Peace I leave with you; My peace I give you. I do not give to you as the world gives. Do not let your hearts be troubled and do not be afraid.
Once again, in the same chapter as it comes to a close, we have Do not let your hearts be troubled. This time He adds and do not be afraid. However, He prefaces that with Peace I leave with you; My peace I give you. I do not give to you as the world gives which is the key to the entire verse.
Twice He mentions peace, first Peace I leave with you followed by My peace I give you. A third peace is implied when He continues and says I do not give to you as the world gives. What does He not give as the world gives? Peace! Some versions actually mention the peace that is implied here.
I am leaving you with a gift—peace of mind and heart. And the peace I give is a gift the world cannot give. So don’t be troubled or afraid.
I leave behind with you—peace; I give you My own peace and My gift is nothing like the peace of this world. You must not be distressed and you must not be daunted.
While our focus in this series is on the heart, this peace Jesus is giving His disciples is what makes it possible for their hearts not to be troubled. So let’s look at the word used for peace and its meanings.
It is Strong’s G1515, with the transliteration of eirēnē. Looking at the Outline of Bible Usage here we find the following definitions or usages that seem to fit especially the last two when we think of the peace He gives His disciples.
- Peace between individuals, i.e. harmony, concord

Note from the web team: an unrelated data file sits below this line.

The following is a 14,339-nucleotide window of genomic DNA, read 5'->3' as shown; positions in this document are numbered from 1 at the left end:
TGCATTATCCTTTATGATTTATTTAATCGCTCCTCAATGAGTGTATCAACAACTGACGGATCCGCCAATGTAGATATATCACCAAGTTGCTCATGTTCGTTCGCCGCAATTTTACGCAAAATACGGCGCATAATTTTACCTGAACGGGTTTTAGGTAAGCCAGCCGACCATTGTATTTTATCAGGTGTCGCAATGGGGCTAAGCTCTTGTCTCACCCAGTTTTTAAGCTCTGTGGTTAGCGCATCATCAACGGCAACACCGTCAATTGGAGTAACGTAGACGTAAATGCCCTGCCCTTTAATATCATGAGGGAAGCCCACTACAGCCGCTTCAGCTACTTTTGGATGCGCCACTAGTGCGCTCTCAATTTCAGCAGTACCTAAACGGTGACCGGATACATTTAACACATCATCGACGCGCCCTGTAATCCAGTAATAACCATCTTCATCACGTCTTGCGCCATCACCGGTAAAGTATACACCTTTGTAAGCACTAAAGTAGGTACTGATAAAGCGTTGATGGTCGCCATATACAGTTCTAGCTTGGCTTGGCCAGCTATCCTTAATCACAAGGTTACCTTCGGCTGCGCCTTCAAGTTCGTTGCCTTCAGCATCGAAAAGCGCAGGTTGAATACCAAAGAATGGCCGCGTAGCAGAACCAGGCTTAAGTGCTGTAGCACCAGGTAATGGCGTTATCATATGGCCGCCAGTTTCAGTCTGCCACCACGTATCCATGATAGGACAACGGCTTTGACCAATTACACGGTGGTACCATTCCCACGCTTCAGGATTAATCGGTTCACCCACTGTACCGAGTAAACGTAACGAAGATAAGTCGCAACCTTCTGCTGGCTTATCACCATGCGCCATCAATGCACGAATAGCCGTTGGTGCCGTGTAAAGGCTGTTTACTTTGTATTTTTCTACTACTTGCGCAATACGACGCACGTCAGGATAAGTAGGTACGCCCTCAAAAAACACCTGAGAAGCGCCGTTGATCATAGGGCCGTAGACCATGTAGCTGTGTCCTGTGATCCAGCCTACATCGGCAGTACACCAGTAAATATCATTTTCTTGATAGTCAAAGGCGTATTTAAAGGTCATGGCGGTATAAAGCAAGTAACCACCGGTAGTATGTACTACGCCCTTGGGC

- Security, safety, prosperity, felicity, (because peace and harmony make and keep things safe and prosperous)
- Of the Messiah’s peace – the way that leads to peace (salvation)
- Of Christianity, the tranquil state of a soul assured of its salvation through Christ, and so fearing nothing from God and content with its earthly lot, of whatsoever sort that is
With Jesus telling His disciples He is leaving His peace with them, it is no wonder He tells them Do not let your hearts be troubled and do not be afraid as He prepares to depart with them to the Garden of Gethsemane where He will be arrested, then later tried, flogged and crucified. This is the Lord we serve, as He prepares to depart for what He knows awaits Him, He goes about setting His disciples’ minds at ease – at peace.
He concludes by saying
28 You heard me say, ‘I am going away and I am coming back to you.’ If you loved me, you would be glad that I am going to the Father, for the Father is greater than I. 29 I have told you now before it happens, so that when it does happen you will believe. 30 I will not say much more to you, for the prince of this world is coming. He has no hold over me, 31 but he comes so that the world may learn that I love the Father and do exactly what my Father has commanded me. Come now; let us leave.
Those last five words, Come now; let us leave strike me as if He is almost impatient to be about the work His Father has set before Him, to die for our sins. He comforts His disciples with words of love, and then says, Hey we need to get a move on here, I have to be about My Father’s business (my paraphrase). They are all sitting so it is no surprise many of the translations have Arise or Get up and one even has Get up! Let’s get going! He could not wait to save us, that is the God we serve.